Carlos Feleder , Vit Perlik , Clark M. Blatteis, American Journal of Physiology – Regulatory, Integrative and Comparative PhysiologyPublished 1 June 2004Vol. 286no. R1156-R1166DOI: 10.1152/ajpregu.00486.2003
“Effect of norepinephrine and renal denervation on renal PGE2 and kallikrein in rats.”
Diz DI, Baer PG, Nasjletti A. Am J Physiol. 1981 Nov;241(5):F477-81.
“Increased renal secretion of norepinephrine and prostaglandin E2 during sodium depletion in the dog.” J A Oliver, J Pinto, R R Sciacca and P J Cannon, J Clin Invest. 1980;66(4):748–756. doi:10.1172/JCI109912.
“Physiological concentrations of melatonin inhibit the norepinephrine-induced activation of prostaglandin E2 and cyclic AMP production in rat hypothalamus: A mechanism involving inhibition of nitric oxide synthase”, Ilham Bettahi1, Juan M. Guerrero1, Russel J. Reiter2, Carmen Osuna1,* Journal of Pineal Research, Volume 25, Issue 1, pages 34–40, August 1998
“Role of the Prostaglandins in Norepinephrine Release during Augmented
Renal Sympathetic Nerve Activity in the Dog” JUAN A. OLIVER, ROBERT R. SCIACCA, JOHN PINTO, AND PAUL J. CANNON, Circ Res 48: 835-843, 1981
“Modulation of Norepinephrine Release from Sympathetic Neurons of the Rabbit Aorta by Prejunctional Prostanoid Receptors”, TENNA JUUL JENSEN and OVE A. NEDERGAARD, JPET 291:7–11, 1999
“Norepinephrine enhances the LPS-induced expression of COX-2 and secretion of PGE2 in primary rat microglia “, Johannes CM Schlachetzki1,2†, Bernd L Fiebich1*†, Elisabeth Haake1, Antonio CP de Oliveira1, Eduardo Candelario-Jalil3, Michael T Heneka4, Michael Hüll1*, BioMed Central Ltd. 2010
Effects of norepinephrine and other pharmacological agents on prostaglandin E2 release by rabbit and bovine irides.” Sardar Y.K. Yousufzai, Ata A. Abdel-Latif,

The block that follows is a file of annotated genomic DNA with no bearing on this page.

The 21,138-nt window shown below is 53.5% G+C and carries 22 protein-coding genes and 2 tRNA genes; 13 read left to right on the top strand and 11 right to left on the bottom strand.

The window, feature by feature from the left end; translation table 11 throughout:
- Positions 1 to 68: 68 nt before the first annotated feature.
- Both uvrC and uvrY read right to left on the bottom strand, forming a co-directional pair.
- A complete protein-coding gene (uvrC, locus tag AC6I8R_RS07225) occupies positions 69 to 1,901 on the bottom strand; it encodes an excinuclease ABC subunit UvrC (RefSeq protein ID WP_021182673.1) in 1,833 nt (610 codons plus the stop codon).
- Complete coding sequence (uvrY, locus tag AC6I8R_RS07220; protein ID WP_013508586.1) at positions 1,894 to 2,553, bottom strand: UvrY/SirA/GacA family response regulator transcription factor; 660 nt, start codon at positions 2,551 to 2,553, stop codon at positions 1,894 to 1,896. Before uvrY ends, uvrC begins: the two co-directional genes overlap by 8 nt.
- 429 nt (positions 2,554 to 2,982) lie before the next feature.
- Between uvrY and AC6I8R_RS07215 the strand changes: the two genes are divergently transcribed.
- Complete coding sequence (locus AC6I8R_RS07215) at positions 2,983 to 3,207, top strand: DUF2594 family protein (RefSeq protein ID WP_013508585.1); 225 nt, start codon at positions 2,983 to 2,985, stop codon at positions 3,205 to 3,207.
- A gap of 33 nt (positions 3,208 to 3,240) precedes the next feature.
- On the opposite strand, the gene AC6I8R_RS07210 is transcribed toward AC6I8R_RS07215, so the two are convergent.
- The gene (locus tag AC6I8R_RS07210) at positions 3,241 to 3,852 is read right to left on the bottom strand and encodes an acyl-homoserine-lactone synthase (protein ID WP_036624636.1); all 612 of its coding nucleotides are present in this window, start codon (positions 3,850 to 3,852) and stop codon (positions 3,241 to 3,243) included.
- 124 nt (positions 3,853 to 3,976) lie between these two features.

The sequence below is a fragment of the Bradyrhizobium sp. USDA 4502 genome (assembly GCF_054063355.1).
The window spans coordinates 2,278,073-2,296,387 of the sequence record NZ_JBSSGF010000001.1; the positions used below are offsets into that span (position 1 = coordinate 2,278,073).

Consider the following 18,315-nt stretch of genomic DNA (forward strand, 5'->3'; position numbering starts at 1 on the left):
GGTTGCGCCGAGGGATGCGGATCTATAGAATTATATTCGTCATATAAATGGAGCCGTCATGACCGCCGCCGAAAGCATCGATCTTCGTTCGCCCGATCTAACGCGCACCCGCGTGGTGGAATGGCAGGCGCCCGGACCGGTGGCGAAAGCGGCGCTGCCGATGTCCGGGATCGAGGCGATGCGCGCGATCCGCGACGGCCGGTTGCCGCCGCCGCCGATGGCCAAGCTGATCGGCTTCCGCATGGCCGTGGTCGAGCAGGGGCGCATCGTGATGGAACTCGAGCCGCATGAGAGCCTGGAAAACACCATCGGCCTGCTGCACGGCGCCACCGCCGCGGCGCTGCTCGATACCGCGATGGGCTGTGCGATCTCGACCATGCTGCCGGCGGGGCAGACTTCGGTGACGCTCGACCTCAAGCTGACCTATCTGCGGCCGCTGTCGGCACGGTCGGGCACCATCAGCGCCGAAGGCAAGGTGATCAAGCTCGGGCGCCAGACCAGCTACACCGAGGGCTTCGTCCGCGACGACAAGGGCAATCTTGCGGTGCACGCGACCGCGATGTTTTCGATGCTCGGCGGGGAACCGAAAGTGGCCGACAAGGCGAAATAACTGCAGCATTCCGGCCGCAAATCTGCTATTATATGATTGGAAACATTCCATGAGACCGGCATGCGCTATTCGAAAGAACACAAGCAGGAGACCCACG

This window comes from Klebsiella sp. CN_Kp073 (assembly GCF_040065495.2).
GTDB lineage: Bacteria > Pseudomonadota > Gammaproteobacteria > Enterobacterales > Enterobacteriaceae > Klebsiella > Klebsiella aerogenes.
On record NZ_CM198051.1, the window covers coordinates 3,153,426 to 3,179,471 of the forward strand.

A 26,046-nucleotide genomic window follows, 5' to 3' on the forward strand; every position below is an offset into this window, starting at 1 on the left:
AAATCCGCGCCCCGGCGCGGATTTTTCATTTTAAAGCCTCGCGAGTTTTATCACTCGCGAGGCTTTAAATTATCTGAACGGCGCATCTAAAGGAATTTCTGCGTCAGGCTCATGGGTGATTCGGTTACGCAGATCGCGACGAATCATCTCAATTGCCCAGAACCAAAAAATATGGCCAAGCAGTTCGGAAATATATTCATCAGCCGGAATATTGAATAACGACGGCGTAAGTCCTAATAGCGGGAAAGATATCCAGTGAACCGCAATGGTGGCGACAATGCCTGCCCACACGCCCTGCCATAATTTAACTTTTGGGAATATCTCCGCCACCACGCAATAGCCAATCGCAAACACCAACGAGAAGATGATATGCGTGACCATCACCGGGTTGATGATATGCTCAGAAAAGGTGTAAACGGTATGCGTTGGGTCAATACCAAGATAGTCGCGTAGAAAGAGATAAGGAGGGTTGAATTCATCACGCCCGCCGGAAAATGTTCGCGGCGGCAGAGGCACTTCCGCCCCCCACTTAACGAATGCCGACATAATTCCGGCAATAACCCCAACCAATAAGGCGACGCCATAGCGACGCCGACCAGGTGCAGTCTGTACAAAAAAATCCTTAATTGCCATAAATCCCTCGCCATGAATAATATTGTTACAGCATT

Experimental Eye Research, Volume 37, Issue 3, September 1983, Pages 279–292
“Changes in the Hypothalamic Interaction between Norepinephrine and Prostaglandin E2 during Sexual Maturation in Female Rats” Franchi A. · Gimeno M. · Szwarcfarb B. · Carbone S. · Rondina D. · Moguilevsky J.A
“Diminished Prostaglandin-Mediated Inhibition of Norepinephrine Release from the Sympathetic Nerve Endings in Spontaneously Hypertensive Rats”, Kazushi Tsuda1, Ichiro Nishio1 and Yoshiaki Masuyama1 , Clinical and Experimental Hypertension, 1987, Vol. a9, No. 10 , Pages 1601-1614
“The Effect of Prostaglandin E2 and Indomethacin on the Placental Vascular Response to Norepinephrine” Anne Berssenbrugg, Debra Anderson, Terrance Phernetton, John H. G. Rankin, Exp Biol Med (Maywood) November 1978 vol. 159 no. 2 281-285http://ebm.sagepub.com/content/159/2/281.abstract
Prostagladnin E2 (PGE2) and cancer examples:

1. “Cancer-stimulated mesenchymal stem cells create a carcinoma stem cell niche via prostaglandin E2 signaling.” – http://www.ncbi.nlm.nih.gov/pubmed/22763855 ;
2. “Interleukin-17 and prostaglandin E2 are involved in formation of an M2 macrophage-dominant microenvironment in lung cancer.” –http://www.ncbi.nlm.nih.gov/pmc/articles/PMC3378786/pdf/nihms369069.pdf ;
3. “The role of the EP receptors for prostaglandin E2 in skin and skin cancer.” –http://www.ncbi.nlm.nih.gov/pubmed/22012553 ;
4. “Prostaglandin E2 EP receptors as therapeutic targets in breast cancer.” –http://www.ncbi.nlm.nih.gov/pubmed/22002714
Here is a simple, natural anti-PGE2 drug “Resolvin” : Omega-3 + Aspirin or water willow’s salicin –http://www.ncbi.nlm.nih.gov/pmc/articles/PMC3186038/pdf/medrep-03-19.pdf;http://en.wikipedia.org/wiki/Resolvin